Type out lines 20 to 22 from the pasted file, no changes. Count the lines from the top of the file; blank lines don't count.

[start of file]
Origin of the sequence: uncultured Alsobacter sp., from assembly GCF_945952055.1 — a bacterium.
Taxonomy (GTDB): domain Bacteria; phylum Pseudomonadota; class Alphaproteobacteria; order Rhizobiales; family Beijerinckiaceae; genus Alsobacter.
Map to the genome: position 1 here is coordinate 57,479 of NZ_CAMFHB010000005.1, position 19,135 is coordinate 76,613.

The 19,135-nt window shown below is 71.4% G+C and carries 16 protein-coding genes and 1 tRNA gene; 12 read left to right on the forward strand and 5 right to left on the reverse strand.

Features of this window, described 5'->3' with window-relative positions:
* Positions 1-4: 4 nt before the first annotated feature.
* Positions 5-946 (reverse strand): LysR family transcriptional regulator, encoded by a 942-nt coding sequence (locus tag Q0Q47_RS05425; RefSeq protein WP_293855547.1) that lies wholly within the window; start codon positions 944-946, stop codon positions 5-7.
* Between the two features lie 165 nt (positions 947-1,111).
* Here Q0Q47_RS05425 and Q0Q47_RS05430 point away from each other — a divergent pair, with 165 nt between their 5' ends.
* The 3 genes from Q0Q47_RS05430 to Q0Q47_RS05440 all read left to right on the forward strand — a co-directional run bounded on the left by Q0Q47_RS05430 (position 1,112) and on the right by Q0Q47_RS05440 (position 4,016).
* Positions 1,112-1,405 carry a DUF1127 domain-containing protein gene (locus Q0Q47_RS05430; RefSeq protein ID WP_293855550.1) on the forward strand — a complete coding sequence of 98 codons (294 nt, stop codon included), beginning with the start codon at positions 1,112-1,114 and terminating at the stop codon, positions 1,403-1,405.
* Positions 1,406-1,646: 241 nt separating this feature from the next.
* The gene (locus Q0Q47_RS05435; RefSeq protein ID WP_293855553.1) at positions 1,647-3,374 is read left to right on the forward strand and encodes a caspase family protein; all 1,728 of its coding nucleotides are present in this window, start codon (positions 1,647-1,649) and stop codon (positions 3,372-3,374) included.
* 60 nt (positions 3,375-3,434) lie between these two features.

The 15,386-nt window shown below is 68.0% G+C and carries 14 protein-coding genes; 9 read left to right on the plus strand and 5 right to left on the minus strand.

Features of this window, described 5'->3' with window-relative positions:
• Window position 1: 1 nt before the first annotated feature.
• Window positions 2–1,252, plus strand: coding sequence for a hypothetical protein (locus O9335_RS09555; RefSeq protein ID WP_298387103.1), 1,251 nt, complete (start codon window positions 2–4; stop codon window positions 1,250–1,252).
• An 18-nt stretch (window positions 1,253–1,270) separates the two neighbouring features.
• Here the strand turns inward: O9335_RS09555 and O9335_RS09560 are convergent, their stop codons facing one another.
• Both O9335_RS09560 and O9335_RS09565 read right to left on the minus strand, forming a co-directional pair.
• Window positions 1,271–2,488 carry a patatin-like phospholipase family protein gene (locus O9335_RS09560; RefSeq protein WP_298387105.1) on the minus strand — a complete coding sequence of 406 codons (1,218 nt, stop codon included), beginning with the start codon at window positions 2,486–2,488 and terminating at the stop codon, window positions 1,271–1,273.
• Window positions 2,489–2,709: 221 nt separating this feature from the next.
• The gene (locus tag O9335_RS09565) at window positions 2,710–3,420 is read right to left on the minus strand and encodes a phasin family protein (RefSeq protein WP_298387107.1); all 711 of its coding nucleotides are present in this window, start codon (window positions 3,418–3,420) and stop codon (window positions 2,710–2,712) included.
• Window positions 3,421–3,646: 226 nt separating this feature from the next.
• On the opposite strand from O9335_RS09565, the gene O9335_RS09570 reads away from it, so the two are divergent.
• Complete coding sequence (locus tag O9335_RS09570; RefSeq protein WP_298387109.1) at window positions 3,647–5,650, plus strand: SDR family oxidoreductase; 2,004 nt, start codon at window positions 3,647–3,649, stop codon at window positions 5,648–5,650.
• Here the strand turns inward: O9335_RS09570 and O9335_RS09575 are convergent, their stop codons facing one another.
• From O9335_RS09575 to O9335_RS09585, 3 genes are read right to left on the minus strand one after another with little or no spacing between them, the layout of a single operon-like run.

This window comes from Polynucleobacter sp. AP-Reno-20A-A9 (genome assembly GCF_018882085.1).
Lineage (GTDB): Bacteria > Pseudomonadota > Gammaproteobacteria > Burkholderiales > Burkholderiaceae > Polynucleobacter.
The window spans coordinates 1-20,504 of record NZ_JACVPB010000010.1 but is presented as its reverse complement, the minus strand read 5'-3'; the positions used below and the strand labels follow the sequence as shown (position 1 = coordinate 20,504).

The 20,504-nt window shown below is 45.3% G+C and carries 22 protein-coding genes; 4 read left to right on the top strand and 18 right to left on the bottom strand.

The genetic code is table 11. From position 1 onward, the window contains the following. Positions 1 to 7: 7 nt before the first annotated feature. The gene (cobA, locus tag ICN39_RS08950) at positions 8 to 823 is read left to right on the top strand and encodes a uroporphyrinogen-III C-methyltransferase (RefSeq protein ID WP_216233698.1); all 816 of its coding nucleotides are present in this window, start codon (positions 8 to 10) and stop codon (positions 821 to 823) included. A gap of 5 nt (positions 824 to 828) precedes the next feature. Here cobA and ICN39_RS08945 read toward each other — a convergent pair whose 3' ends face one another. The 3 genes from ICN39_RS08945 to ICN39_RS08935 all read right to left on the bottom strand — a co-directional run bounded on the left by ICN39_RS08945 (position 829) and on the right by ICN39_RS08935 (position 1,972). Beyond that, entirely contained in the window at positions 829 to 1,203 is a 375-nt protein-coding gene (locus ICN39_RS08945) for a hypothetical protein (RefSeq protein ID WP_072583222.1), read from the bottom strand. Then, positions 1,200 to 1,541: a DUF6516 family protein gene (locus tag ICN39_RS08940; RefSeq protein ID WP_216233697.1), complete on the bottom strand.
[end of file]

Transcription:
• Here the strand turns inward: O9335_RS09555 and O9335_RS09560 are convergent, their stop codons facing one another.
• Both O9335_RS09560 and O9335_RS09565 read right to left on the minus strand, forming a co-directional pair.
• Window positions 1,271–2,488 carry a patatin-like phospholipase family protein gene (locus O9335_RS09560; RefSeq protein WP_298387105.1) on the minus strand — a complete coding sequence of 406 codons (1,218 nt, stop codon included), beginning with the start codon at window positions 2,486–2,488 and terminating at the stop codon, window positions 1,271–1,273.